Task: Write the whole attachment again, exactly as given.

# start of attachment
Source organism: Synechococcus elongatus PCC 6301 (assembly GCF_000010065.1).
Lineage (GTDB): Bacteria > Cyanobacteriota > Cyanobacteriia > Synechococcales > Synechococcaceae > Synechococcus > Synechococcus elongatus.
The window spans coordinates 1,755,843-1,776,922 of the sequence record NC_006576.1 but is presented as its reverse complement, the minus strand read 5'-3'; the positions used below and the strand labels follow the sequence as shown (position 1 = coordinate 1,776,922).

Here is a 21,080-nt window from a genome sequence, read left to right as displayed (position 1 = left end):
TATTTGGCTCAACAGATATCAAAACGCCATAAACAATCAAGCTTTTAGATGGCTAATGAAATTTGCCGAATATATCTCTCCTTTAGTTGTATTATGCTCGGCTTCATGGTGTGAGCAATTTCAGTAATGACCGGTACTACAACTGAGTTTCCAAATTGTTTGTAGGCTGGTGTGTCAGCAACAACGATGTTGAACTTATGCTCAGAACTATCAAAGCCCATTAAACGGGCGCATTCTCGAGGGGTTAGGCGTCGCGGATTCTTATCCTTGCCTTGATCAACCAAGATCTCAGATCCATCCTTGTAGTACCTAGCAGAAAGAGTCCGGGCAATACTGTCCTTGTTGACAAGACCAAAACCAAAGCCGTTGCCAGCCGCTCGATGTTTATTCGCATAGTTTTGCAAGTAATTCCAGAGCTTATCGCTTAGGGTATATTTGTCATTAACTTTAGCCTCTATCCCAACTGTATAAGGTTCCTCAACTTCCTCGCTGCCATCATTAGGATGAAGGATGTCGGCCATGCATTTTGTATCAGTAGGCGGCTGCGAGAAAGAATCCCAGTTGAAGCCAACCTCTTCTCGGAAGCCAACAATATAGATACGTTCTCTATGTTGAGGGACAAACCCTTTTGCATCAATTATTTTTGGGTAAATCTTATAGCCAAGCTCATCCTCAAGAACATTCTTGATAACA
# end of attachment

Source organism: Synechococcus elongatus PCC 6301 (assembly GCF_000010065.1).
Lineage (GTDB): Bacteria > Cyanobacteriota > Cyanobacteriia > Synechococcales > Synechococcaceae > Synechococcus > Synechococcus elongatus.
The window spans coordinates 1,755,843-1,776,922 of the sequence record NC_006576.1 but is presented as its reverse complement, the minus strand read 5'-3'; the positions used below and the strand labels follow the sequence as shown (position 1 = coordinate 1,776,922).

Here is a 21,080-nt window from a genome sequence, read left to right as displayed (position 1 = left end):
TATTTGGCTCAACAGATATCAAAACGCCATAAACAATCAAGCTTTTAGATGGCTAATGAAATTTGCCGAATATATCTCTCCTTTAGTTGTATTATGCTCGGCTTCATGGTGTGAGCAATTTCAGTAATGACCGGTACTACAACTGAGTTTCCAAATTGTTTGTAGGCTGGTGTGTCAGCAACAACGATGTTGAACTTATGCTCAGAACTATCAAAGCCCATTAAACGGGCGCATTCTCGAGGGGTTAGGCGTCGCGGATTCTTATCCTTGCCTTGATCAACCAAGATCTCAGATCCATCCTTGTAGTACCTAGCAGAAAGAGTCCGGGCAATACTGTCCTTGTTGACAAGACCAAAACCAAAGCCGTTGCCAGCCGCTCGATGTTTATTCGCATAGTTTTGCAAGTAATTCCAGAGCTTATCGCTTAGGGTATATTTGTCATTAACTTTAGCCTCTATCCCAACTGTATAAGGTTCCTCAACTTCCTCGCTGCCATCATTAGGATGAAGGATGTCGGCCATGCATTTTGTATCAGTAGGCGGCTGCGAGAAAGAATCCCAGTTGAAGCCAACCTCTTCTCGGAAGCCAACAATATAGATACGTTCTCTATGTTGAGGGACAAACCCTTTTGCATCAATTATTTTTGGGTAAATCTTATAGCCAAGCTCATCCTCAAGAACATTCTTGATAACA